Wedding Receptions



                           Wedding Receptions: The Reception Timeline


     You should already have arranged for the venue to be available from before you arrive until after you depart. Guests should be informed in advance if there is a time they are expected to vacate the premises, or if the partying can continue long after you and your honey have blown the joint.


     It is the job of the Master of Ceremonies (emcee) to keep the reception moving along according to schedule, alerting the guests to what is happening or coming up soon, hopefully in an amiable and entertaining manner. He or she should have plenty of notice and time to prepare.

For the role of emcee, choose an energetic and enthusiastic friend or relative who wants to accept the responsibility. Even if you have the skills, and are tempted, under no circumstances should either the bride or groom act as emcee. You are the stars anyway, and you can show off during your speeches, if you desire.


     Besides an emcee, you may also want to appoint someone to coordinate transportation (you are also responsible for getting out-of-town guests to the venue), and someone else to direct guests to the gift collection area (and perhaps keep an eye on them).  The reception traditionally begins with a receiving line. This is certainly the case if it is a formal affair, less imperative if the reception is at someone’s home or outdoors.


     Typically, the bride’s parents (if they are the hosts) will be the first in the line to greet the arriving guests, then the bride and groom, then the groom’s parents. If the happy couple are making the wedding themselves, they can lead off the receiving line.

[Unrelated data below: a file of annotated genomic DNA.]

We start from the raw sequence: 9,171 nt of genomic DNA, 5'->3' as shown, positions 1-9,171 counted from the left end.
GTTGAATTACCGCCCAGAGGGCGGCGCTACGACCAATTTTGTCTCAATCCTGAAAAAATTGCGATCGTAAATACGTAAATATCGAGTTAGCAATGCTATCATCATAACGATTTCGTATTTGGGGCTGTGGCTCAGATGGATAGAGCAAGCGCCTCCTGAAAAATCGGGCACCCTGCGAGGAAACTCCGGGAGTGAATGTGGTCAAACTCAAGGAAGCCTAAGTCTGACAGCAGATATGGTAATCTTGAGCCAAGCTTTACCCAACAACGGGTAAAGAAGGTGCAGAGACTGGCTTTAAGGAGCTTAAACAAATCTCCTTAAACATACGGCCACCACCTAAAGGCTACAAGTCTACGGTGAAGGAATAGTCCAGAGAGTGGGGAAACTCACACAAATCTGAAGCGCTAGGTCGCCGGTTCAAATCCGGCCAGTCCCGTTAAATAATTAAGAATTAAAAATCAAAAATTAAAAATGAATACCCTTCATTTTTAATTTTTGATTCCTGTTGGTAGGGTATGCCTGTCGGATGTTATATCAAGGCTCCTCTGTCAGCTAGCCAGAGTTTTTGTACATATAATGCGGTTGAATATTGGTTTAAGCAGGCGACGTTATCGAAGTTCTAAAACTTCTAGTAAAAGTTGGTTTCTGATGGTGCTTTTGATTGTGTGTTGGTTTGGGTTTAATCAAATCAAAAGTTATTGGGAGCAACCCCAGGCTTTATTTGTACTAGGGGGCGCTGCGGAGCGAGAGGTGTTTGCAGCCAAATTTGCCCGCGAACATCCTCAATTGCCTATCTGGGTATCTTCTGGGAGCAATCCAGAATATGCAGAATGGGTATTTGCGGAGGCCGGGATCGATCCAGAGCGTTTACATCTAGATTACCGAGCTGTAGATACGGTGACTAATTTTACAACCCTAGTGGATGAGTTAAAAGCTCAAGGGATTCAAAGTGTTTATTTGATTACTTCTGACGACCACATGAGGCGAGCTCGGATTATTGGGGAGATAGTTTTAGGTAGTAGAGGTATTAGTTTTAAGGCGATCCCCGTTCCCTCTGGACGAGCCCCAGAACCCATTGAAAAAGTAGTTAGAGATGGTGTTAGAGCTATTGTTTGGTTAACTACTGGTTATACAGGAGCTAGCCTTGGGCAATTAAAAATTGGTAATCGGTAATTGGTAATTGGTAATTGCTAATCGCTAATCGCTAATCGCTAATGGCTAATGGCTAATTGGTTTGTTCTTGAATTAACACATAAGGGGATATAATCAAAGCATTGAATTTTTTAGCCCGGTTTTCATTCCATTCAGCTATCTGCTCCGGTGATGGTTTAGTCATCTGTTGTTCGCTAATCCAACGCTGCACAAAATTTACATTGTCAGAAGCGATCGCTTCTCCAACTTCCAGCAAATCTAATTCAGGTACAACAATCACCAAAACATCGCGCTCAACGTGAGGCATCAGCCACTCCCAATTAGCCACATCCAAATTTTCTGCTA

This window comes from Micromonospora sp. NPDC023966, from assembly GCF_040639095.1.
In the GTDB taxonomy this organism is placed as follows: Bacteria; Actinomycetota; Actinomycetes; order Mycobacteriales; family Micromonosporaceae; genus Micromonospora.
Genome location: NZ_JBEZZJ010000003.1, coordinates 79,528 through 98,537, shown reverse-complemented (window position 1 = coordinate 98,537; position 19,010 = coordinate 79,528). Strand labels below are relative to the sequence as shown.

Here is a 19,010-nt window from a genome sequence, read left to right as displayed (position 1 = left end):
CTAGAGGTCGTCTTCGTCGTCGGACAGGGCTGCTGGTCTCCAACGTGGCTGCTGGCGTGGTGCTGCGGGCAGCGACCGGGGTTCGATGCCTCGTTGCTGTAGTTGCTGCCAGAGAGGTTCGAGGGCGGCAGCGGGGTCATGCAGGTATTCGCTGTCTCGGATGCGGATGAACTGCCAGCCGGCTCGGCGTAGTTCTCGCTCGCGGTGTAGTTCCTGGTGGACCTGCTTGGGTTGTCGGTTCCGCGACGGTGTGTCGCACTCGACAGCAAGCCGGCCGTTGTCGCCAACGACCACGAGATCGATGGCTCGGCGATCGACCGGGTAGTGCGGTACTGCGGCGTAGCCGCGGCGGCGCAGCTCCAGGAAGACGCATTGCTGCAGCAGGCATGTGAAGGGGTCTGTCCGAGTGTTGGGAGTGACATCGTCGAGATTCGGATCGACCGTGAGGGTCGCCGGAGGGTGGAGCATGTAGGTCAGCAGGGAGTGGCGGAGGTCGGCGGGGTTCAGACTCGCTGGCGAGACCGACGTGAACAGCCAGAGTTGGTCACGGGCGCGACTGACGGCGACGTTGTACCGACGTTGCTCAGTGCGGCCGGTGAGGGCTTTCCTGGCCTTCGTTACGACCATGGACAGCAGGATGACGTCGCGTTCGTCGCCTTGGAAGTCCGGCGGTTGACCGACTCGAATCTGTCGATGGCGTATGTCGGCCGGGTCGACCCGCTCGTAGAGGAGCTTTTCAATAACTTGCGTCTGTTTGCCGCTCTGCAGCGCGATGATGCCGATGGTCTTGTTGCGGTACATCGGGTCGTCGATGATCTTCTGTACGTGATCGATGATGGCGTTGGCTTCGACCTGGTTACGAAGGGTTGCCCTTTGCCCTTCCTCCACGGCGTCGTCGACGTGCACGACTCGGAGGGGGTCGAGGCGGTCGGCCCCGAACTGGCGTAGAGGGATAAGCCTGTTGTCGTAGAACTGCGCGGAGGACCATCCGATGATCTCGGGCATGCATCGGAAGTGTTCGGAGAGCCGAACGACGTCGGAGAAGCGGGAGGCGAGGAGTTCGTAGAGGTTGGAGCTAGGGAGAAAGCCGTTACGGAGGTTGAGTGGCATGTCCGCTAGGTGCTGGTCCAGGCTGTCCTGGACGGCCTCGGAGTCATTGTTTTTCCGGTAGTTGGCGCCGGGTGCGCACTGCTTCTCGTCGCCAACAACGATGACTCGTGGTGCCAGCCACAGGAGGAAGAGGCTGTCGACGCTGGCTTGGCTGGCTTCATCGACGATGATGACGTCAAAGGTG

All the gentlemen in the receiving line should be prepared to accept gift checks and place them discreetly in their inside jacket pockets. The “gift captain” should come around occasionally to relieve the receiving line of these envelopes.


    The emcee should make any announcements (if needed) pertaining to food service, and should be provided with the play list, if the bride and groom have made any special requests. Otherwise, he is expected to announce the couple’s first dance; to call on the persons making speeches and giving toasts; to call the guests’ attention to the cake-cutting ceremony; and to signal the farewell at the party’s end.


     At some point during the festivities, the bride and groom are expected to circulate among their guests. This is especially critical if there was no receiving line. If the guests are seated at tables, this is usually an opportunity for the couple to have their picture taken with each table’s occupants (see below).


     The emcee should be ready to make any announcements requested by the site manager, the caterer, the photographer, the music provider, security, and/or distraught guests.